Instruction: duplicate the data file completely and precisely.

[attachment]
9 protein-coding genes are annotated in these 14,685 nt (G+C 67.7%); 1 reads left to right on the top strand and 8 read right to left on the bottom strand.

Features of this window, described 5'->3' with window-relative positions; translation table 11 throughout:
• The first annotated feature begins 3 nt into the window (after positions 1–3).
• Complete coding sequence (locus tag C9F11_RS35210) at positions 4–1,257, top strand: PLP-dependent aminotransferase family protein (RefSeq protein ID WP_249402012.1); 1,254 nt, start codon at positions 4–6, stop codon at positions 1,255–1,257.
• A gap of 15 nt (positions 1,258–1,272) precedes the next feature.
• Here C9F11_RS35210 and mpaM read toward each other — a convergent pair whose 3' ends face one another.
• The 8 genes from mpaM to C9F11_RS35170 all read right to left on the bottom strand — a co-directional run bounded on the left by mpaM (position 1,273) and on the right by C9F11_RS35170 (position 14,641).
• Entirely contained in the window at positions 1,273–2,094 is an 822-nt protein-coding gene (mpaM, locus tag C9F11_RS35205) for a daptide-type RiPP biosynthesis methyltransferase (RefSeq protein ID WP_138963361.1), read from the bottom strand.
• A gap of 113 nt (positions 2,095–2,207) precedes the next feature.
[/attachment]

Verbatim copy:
9 protein-coding genes are annotated in these 14,685 nt (G+C 67.7%); 1 reads left to right on the top strand and 8 read right to left on the bottom strand.

Features of this window, described 5'->3' with window-relative positions; translation table 11 throughout:
• The first annotated feature begins 3 nt into the window (after positions 1–3).
• Complete coding sequence (locus tag C9F11_RS35210) at positions 4–1,257, top strand: PLP-dependent aminotransferase family protein (RefSeq protein ID WP_249402012.1); 1,254 nt, start codon at positions 4–6, stop codon at positions 1,255–1,257.
• A gap of 15 nt (positions 1,258–1,272) precedes the next feature.
• Here C9F11_RS35210 and mpaM read toward each other — a convergent pair whose 3' ends face one another.
• The 8 genes from mpaM to C9F11_RS35170 all read right to left on the bottom strand — a co-directional run bounded on the left by mpaM (position 1,273) and on the right by C9F11_RS35170 (position 14,641).
• Entirely contained in the window at positions 1,273–2,094 is an 822-nt protein-coding gene (mpaM, locus tag C9F11_RS35205) for a daptide-type RiPP biosynthesis methyltransferase (RefSeq protein ID WP_138963361.1), read from the bottom strand.
• A gap of 113 nt (positions 2,095–2,207) precedes the next feature.